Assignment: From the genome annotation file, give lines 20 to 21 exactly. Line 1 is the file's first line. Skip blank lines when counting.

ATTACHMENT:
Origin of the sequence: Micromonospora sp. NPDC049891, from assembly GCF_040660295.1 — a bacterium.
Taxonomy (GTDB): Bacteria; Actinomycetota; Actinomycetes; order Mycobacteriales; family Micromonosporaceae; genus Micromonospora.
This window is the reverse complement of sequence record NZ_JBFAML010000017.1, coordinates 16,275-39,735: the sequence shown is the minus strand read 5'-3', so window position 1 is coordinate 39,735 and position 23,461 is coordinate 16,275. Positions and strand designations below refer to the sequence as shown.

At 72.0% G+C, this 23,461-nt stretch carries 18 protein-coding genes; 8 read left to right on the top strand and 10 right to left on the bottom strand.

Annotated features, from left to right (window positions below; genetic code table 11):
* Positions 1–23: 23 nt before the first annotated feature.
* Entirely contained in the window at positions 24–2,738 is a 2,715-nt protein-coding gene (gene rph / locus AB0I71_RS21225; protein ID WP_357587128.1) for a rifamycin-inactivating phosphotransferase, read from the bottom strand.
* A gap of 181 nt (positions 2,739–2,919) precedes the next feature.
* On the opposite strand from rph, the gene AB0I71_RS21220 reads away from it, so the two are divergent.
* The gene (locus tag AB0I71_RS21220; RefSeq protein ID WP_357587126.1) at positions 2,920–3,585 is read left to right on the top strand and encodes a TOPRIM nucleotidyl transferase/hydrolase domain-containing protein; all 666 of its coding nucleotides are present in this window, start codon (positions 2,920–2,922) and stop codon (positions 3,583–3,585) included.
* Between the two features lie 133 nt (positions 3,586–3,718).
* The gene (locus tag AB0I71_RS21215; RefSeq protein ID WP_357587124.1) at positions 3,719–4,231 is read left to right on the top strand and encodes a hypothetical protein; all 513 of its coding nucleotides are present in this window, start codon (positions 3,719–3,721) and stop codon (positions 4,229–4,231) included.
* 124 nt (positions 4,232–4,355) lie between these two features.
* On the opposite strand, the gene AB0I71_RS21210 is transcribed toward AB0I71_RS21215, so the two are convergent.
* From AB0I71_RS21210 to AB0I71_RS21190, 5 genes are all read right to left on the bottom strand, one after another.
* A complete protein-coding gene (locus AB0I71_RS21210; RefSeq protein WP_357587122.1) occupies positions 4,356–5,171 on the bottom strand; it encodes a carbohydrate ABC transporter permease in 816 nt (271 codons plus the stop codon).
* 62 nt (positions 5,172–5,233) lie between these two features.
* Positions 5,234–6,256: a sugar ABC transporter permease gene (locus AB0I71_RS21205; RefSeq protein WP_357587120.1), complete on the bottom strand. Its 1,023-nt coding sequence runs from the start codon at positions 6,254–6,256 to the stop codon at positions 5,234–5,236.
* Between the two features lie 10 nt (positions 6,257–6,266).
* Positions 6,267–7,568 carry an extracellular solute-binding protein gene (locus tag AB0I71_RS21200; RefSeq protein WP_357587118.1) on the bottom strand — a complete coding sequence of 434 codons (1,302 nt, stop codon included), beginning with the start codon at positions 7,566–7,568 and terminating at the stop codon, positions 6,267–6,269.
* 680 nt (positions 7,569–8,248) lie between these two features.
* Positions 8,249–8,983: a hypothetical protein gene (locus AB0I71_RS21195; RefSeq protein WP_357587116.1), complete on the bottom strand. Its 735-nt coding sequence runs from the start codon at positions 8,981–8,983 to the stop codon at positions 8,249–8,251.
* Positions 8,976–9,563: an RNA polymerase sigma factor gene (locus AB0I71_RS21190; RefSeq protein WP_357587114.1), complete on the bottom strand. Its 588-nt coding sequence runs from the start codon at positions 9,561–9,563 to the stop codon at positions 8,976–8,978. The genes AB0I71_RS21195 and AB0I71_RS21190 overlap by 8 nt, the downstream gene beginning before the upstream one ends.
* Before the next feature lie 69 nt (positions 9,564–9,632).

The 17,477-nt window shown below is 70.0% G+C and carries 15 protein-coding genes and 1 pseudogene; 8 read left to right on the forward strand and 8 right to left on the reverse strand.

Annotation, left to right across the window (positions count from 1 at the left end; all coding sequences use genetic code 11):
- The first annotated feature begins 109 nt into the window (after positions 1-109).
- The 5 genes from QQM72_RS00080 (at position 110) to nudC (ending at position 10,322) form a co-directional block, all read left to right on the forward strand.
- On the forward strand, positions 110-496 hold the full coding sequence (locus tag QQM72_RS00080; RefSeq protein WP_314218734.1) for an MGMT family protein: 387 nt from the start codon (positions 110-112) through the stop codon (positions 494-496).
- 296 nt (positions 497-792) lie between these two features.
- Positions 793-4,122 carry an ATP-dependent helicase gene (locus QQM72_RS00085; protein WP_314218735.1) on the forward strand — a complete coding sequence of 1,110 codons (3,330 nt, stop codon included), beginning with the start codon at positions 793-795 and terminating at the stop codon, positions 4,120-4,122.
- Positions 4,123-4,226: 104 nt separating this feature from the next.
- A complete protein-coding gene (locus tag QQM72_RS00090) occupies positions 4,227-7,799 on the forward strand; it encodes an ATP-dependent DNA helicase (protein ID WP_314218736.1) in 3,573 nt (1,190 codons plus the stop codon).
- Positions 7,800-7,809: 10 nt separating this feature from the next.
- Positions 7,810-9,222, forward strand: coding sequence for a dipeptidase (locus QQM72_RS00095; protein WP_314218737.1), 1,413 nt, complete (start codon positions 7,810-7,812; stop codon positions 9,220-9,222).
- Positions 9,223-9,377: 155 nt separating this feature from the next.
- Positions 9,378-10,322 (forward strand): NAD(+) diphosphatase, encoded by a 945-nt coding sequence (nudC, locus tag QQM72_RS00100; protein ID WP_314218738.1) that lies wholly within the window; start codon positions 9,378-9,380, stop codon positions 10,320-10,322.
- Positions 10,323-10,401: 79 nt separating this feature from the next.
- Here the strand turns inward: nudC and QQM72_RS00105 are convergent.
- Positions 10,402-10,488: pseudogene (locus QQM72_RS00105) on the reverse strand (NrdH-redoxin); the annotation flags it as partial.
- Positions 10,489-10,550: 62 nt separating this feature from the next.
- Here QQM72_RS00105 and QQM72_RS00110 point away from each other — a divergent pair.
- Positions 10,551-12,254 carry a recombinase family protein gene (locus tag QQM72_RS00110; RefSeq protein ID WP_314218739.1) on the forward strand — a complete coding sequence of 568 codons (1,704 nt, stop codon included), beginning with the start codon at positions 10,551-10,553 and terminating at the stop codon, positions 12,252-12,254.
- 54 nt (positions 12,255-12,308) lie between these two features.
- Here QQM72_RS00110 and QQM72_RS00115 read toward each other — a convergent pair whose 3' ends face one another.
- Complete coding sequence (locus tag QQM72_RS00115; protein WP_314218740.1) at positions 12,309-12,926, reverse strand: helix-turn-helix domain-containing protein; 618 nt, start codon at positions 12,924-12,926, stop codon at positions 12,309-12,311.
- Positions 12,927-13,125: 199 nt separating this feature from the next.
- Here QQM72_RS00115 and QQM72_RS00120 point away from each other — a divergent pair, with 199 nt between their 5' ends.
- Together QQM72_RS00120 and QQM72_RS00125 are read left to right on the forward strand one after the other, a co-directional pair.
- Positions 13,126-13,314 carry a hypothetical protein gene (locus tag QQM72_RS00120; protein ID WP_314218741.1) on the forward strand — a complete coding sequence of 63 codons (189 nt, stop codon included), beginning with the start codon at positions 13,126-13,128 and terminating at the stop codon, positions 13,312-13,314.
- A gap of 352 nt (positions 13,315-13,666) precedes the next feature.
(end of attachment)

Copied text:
* Positions 6,267–7,568 carry an extracellular solute-binding protein gene (locus tag AB0I71_RS21200; RefSeq protein WP_357587118.1) on the bottom strand — a complete coding sequence of 434 codons (1,302 nt, stop codon included), beginning with the start codon at positions 7,566–7,568 and terminating at the stop codon, positions 6,267–6,269.
* 680 nt (positions 7,569–8,248) lie between these two features.